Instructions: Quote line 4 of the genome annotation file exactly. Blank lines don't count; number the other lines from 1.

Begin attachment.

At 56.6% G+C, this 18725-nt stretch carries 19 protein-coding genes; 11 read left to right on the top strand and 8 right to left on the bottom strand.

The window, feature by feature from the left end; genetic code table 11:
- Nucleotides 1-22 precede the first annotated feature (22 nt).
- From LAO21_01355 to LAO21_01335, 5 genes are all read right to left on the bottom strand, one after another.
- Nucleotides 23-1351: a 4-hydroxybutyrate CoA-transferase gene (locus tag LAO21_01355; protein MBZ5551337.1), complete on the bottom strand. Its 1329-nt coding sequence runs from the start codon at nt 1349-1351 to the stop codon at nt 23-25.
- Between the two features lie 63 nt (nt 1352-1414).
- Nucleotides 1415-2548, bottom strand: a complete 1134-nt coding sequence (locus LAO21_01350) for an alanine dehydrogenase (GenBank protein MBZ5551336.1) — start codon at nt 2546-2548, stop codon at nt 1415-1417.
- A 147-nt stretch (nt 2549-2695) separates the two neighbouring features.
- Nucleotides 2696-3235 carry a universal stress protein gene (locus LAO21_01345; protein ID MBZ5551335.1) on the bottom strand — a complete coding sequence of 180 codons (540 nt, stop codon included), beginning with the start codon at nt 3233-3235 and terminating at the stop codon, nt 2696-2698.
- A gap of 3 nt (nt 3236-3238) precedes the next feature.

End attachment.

- From LAO21_01355 to LAO21_01335, 5 genes are all read right to left on the bottom strand, one after another.